Best of luck to all of those looking to find their way.

    • AFish November 25, 2011 at 5:22 pm #

      Thank you for your story!
      Your parents came to a different Canada than what exists today, however, and, while their tenacity and creativity are commendable, I sincerely doubt that their hard work would pay off the same way these days. You have experience with university education, so you must be aware of the costs and how many times more expensive those costs are compared to even when you started university. Getting a financial foothold is incredibly difficult these days, and if you’re not sure about that, take a tour through the NE of Calgary. There are hundreds of thousands of immigrant families who are working full time or more and are still struggling to get by.
      Your father has an excellent question: ““In such a rich country with so much chance, why do these people fail?” Why indeed? Please don’t say because they’re stupid and/or lazy.
      You say you don’t believe in redistribution of wealth, and that you have traveled the world, and that when you come home, you think about how much you love your country. But you don’t see the contradiction in that? Canada was founded on the principles of co-operation and giving a helping hand to your fellow citizen. You are reaping the benefits of social equity every day. It’s what makes Canada so great. Maybe you’ve been to countries where it really is “every man for himself”. They’re not nice places.

      • disapointed in todays educated November 28, 2011 at 1:59 pm #

        You are right it is a different place but that doesn’t mean it has changed that much. For sure I was aware of the financial costs associated with my education but at the same time what I learned from Mom and Dad was that my education was the vehicle for doing great things without it you can grind all you want and get no place. That is what it has come to you need education to even have a shot at getting a foot hold.

        Many people fail in this Country because they are not willing to sacrifice to get where they want to be or what they want to have. Guess how many of my tenants in the rental I own have cable, video games, and take vacations? Almost all of them….. In 31 years my parents have taken 2 vacations, we never had cable and rarely ate out at a restaurant or went to a movie. Now that we have that foot hold we do it all the time.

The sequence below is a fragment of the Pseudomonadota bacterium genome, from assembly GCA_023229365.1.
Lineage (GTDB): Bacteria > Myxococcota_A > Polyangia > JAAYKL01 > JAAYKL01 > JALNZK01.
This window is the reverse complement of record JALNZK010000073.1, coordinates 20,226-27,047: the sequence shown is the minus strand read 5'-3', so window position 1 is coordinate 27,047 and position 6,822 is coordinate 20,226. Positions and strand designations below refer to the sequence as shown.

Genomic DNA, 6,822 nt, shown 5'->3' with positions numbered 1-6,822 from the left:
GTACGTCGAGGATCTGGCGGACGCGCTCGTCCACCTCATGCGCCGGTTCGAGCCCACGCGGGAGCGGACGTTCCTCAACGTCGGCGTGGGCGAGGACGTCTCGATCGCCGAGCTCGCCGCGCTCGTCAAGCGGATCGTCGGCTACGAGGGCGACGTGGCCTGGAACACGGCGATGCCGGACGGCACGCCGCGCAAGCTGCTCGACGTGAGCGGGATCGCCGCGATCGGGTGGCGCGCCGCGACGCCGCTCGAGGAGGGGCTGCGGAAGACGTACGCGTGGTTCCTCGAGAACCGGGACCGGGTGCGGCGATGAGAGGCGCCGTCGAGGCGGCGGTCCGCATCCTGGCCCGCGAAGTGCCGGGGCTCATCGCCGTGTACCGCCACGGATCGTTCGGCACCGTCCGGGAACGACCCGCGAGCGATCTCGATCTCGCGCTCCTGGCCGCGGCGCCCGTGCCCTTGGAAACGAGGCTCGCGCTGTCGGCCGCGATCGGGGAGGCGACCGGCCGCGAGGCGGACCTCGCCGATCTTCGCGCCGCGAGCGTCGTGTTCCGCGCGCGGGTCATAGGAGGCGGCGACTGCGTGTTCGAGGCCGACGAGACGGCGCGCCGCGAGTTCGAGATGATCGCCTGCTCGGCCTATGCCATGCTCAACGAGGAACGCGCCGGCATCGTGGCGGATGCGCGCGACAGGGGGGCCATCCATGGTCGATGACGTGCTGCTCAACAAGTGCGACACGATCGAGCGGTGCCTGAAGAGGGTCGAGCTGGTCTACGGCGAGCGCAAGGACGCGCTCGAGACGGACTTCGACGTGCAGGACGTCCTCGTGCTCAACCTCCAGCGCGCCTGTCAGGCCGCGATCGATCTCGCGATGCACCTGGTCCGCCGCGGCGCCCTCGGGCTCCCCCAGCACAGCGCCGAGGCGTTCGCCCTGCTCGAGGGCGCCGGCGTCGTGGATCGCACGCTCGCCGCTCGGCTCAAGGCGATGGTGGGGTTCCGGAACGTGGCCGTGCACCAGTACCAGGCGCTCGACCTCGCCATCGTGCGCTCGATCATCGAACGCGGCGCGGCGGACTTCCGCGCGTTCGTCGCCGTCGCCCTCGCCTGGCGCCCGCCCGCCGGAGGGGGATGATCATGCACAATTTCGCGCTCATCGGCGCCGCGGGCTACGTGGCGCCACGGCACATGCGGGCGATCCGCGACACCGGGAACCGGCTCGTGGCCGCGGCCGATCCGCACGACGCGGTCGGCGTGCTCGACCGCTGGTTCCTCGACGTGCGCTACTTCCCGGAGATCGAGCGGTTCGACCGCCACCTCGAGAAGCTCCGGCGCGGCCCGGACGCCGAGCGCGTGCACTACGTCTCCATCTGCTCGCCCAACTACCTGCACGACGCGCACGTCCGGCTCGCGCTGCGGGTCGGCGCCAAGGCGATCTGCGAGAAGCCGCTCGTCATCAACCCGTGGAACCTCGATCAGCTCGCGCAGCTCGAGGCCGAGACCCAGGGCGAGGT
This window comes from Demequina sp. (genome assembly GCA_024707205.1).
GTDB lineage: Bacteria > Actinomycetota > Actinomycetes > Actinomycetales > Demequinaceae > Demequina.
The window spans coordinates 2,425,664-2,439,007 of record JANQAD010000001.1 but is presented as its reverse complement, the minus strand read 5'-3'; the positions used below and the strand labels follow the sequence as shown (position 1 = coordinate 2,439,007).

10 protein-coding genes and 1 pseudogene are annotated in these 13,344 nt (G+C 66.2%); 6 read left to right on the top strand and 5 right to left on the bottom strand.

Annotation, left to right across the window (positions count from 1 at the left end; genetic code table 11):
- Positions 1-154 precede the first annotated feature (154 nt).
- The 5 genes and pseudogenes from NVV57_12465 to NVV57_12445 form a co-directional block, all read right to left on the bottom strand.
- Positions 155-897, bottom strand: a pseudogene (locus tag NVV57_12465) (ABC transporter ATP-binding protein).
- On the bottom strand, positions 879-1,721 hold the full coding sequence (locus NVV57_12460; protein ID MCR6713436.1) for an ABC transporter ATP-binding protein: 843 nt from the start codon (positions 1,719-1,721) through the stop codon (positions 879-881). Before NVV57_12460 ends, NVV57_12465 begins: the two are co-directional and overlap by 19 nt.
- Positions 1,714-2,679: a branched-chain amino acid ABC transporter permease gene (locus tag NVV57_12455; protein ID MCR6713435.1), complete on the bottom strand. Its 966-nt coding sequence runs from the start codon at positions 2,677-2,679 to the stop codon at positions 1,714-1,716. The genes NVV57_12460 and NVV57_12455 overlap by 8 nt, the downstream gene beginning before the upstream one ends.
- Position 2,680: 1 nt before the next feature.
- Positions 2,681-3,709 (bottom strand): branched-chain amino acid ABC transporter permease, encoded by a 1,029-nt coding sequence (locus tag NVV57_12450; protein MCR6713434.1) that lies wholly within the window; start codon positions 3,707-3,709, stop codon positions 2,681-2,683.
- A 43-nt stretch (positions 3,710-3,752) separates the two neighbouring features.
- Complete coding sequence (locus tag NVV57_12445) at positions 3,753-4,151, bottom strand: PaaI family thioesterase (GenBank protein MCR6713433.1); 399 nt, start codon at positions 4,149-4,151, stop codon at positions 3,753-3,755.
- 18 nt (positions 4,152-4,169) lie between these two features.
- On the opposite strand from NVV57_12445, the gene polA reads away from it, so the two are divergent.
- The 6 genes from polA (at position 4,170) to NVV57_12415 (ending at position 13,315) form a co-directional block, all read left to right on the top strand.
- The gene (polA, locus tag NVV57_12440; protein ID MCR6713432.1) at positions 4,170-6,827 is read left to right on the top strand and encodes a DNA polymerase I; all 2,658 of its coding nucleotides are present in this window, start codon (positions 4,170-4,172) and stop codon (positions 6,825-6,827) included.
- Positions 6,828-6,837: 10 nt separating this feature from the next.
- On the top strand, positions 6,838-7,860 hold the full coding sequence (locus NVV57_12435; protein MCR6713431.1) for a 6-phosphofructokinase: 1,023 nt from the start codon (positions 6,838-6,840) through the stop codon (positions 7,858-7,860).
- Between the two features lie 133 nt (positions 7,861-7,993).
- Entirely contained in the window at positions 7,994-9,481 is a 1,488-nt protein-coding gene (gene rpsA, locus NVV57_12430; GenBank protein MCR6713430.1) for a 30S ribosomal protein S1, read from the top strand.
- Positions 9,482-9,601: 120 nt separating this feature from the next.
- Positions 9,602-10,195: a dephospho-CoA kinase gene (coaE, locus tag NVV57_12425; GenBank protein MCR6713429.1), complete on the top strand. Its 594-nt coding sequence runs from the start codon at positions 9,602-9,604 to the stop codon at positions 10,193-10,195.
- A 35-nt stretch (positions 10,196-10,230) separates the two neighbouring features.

Another reason is risk. How many folks here still rent? I have a tenant pay $1,000 a month in rent he could easily afford a mortgage on something in some part of our city. Many people just don’t see it.
        I get the occupy movement I understand the idea of supporting a movement and I was all for protests and getting noticed until you started breaking the law by camping out on city property and claiming it is a protest. You can still get your message out there without breaking the law. Would I like to see the city loosen its grip on land costs? Yes I would that has contributed to the huge spike in housing prices. I can’t support something that is fundamentally illegal and causing chaos.
        There is no contradiction in my view of our great Nation. We help each other but at the same time this system is designed to help those that help themselves. Social equity is not the same as economic equity these are 2 different principles please do not confuse them. I worked hard for what I have and no I am not willing to give it away I worked hard to get here. I am willing to help those but not hand out ever. This is at the heart a capitalist a Country where you have the same opportunity to make it as I do.

  2. Anonymous November 25, 2011 at 11:55 am #